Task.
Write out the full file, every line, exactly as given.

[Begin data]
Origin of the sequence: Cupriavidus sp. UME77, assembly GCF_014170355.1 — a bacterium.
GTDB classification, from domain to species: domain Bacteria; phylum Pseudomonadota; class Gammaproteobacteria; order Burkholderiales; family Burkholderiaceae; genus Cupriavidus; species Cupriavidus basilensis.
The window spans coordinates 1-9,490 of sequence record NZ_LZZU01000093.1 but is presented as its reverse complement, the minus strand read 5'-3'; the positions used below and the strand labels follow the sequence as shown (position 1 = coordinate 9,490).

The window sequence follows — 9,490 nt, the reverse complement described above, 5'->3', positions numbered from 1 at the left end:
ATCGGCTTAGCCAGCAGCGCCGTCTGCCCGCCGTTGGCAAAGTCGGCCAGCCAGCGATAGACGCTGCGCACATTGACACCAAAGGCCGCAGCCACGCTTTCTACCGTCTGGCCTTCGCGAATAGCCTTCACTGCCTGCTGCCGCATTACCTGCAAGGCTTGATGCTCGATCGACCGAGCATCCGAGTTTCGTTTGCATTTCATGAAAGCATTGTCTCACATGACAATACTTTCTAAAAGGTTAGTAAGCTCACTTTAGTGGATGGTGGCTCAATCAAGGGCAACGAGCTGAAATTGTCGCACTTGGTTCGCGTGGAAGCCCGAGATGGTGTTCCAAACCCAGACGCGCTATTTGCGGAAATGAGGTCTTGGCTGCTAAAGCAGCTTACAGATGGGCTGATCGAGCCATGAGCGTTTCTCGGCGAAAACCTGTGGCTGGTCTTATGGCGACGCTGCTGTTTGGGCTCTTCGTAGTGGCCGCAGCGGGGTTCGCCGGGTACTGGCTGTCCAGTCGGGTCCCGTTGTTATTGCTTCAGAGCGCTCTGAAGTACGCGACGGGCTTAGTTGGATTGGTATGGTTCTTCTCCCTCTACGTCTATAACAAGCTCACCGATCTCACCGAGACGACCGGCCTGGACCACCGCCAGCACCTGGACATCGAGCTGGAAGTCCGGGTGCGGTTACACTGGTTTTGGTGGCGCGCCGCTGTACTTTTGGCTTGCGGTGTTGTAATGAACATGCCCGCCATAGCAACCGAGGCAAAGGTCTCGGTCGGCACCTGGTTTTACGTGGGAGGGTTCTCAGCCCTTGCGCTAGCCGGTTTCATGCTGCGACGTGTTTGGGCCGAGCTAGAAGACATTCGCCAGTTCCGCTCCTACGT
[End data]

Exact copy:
Origin of the sequence: Cupriavidus sp. UME77, assembly GCF_014170355.1 — a bacterium.
GTDB classification, from domain to species: domain Bacteria; phylum Pseudomonadota; class Gammaproteobacteria; order Burkholderiales; family Burkholderiaceae; genus Cupriavidus; species Cupriavidus basilensis.
The window spans coordinates 1-9,490 of sequence record NZ_LZZU01000093.1 but is presented as its reverse complement, the minus strand read 5'-3'; the positions used below and the strand labels follow the sequence as shown (position 1 = coordinate 9,490).

The window sequence follows — 9,490 nt, the reverse complement described above, 5'->3', positions numbered from 1 at the left end:
ATCGGCTTAGCCAGCAGCGCCGTCTGCCCGCCGTTGGCAAAGTCGGCCAGCCAGCGATAGACGCTGCGCACATTGACACCAAAGGCCGCAGCCACGCTTTCTACCGTCTGGCCTTCGCGAATAGCCTTCACTGCCTGCTGCCGCATTACCTGCAAGGCTTGATGCTCGATCGACCGAGCATCCGAGTTTCGTTTGCATTTCATGAAAGCATTGTCTCACATGACAATACTTTCTAAAAGGTTAGTAAGCTCACTTTAGTGGATGGTGGCTCAATCAAGGGCAACGAGCTGAAATTGTCGCACTTGGTTCGCGTGGAAGCCCGAGATGGTGTTCCAAACCCAGACGCGCTATTTGCGGAAATGAGGTCTTGGCTGCTAAAGCAGCTTACAGATGGGCTGATCGAGCCATGAGCGTTTCTCGGCGAAAACCTGTGGCTGGTCTTATGGCGACGCTGCTGTTTGGGCTCTTCGTAGTGGCCGCAGCGGGGTTCGCCGGGTACTGGCTGTCCAGTCGGGTCCCGTTGTTATTGCTTCAGAGCGCTCTGAAGTACGCGACGGGCTTAGTTGGATTGGTATGGTTCTTCTCCCTCTACGTCTATAACAAGCTCACCGATCTCACCGAGACGACCGGCCTGGACCACCGCCAGCACCTGGACATCGAGCTGGAAGTCCGGGTGCGGTTACACTGGTTTTGGTGGCGCGCCGCTGTACTTTTGGCTTGCGGTGTTGTAATGAACATGCCCGCCATAGCAACCGAGGCAAAGGTCTCGGTCGGCACCTGGTTTTACGTGGGAGGGTTCTCAGCCCTTGCGCTAGCCGGTTTCATGCTGCGACGTGTTTGGGCCGAGCTAGAAGACATTCGCCAGTTCCGCTCCTACGT